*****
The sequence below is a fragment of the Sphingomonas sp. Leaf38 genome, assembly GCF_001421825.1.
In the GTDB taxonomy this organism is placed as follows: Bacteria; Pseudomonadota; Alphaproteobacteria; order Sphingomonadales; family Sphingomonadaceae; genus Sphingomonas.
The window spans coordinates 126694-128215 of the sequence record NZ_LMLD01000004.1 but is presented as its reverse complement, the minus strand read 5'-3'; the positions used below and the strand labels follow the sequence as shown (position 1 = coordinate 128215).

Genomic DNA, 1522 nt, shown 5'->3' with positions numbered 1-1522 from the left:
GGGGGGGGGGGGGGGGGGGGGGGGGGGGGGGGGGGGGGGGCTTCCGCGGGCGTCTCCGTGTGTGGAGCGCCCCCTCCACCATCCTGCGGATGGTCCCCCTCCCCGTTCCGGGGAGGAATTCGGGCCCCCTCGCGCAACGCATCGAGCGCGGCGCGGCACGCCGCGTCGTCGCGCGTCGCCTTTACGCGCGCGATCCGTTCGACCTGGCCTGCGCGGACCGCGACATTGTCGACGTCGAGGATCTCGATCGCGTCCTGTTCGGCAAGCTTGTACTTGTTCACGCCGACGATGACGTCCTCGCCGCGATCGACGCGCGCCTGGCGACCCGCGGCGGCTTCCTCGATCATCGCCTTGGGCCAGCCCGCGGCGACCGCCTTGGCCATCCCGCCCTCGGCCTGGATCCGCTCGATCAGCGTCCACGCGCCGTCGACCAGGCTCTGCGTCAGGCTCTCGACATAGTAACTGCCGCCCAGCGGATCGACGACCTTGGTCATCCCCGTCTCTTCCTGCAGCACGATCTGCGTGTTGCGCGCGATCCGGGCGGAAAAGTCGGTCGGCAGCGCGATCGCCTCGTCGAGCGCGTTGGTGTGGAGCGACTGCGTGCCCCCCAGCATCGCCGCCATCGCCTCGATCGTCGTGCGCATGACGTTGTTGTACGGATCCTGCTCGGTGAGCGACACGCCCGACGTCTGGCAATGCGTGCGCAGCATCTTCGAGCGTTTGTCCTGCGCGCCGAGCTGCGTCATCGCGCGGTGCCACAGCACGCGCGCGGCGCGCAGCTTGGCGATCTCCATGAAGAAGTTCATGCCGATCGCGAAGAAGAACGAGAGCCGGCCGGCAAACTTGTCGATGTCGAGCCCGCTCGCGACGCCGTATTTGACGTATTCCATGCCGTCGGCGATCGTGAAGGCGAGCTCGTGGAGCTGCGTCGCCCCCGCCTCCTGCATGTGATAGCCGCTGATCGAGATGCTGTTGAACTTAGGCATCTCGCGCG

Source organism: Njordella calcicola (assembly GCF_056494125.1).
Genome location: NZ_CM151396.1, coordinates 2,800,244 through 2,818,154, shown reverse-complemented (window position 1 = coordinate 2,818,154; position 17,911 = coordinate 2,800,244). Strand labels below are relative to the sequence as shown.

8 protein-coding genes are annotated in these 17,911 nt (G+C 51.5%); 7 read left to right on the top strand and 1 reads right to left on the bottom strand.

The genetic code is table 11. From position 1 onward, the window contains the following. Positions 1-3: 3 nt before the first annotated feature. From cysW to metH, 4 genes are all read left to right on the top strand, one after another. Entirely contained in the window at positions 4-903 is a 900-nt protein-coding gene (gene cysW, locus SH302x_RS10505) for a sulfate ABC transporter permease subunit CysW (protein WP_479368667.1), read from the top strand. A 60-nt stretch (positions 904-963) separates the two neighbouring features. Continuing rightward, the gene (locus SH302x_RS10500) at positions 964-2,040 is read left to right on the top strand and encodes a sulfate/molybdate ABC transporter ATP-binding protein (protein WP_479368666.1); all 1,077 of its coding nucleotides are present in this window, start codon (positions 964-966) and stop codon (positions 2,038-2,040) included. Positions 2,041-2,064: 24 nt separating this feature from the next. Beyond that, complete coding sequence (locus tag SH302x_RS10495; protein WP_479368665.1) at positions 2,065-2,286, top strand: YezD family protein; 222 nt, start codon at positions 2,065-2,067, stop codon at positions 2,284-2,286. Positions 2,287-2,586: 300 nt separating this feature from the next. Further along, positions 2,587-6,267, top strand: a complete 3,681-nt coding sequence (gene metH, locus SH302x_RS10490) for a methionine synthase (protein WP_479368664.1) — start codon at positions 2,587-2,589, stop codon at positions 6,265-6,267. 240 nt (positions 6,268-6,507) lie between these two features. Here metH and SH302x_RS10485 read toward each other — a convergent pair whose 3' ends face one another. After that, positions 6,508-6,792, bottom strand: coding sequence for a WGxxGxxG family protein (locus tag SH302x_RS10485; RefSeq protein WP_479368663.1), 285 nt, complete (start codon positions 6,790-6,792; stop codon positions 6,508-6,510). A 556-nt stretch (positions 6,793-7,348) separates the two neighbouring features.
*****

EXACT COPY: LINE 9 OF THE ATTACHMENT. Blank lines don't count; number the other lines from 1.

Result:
The genetic code is table 11. From position 1 onward, the window contains the following. Positions 1-3: 3 nt before the first annotated feature. From cysW to metH, 4 genes are all read left to right on the top strand, one after another. Entirely contained in the window at positions 4-903 is a 900-nt protein-coding gene (gene cysW, locus SH302x_RS10505) for a sulfate ABC transporter permease subunit CysW (protein WP_479368667.1), read from the top strand. A 60-nt stretch (positions 904-963) separates the two neighbouring features. Continuing rightward, the gene (locus SH302x_RS10500) at positions 964-2,040 is read left to right on the top strand and encodes a sulfate/molybdate ABC transporter ATP-binding protein (protein WP_479368666.1); all 1,077 of its coding nucleotides are present in this window, start codon (positions 964-966) and stop codon (positions 2,038-2,040) included. Positions 2,041-2,064: 24 nt separating this feature from the next. Beyond that, complete coding sequence (locus tag SH302x_RS10495; protein WP_479368665.1) at positions 2,065-2,286, top strand: YezD family protein; 222 nt, start codon at positions 2,065-2,067, stop codon at positions 2,284-2,286. Positions 2,287-2,586: 300 nt separating this feature from the next. Further along, positions 2,587-6,267, top strand: a complete 3,681-nt coding sequence (gene metH, locus SH302x_RS10490) for a methionine synthase (protein WP_479368664.1) — start codon at positions 2,587-2,589, stop codon at positions 6,265-6,267. 240 nt (positions 6,268-6,507) lie between these two features. Here metH and SH302x_RS10485 read toward each other — a convergent pair whose 3' ends face one another. After that, positions 6,508-6,792, bottom strand: coding sequence for a WGxxGxxG family protein (locus tag SH302x_RS10485; RefSeq protein WP_479368663.1), 285 nt, complete (start codon positions 6,790-6,792; stop codon positions 6,508-6,510). A 556-nt stretch (positions 6,793-7,348) separates the two neighbouring features.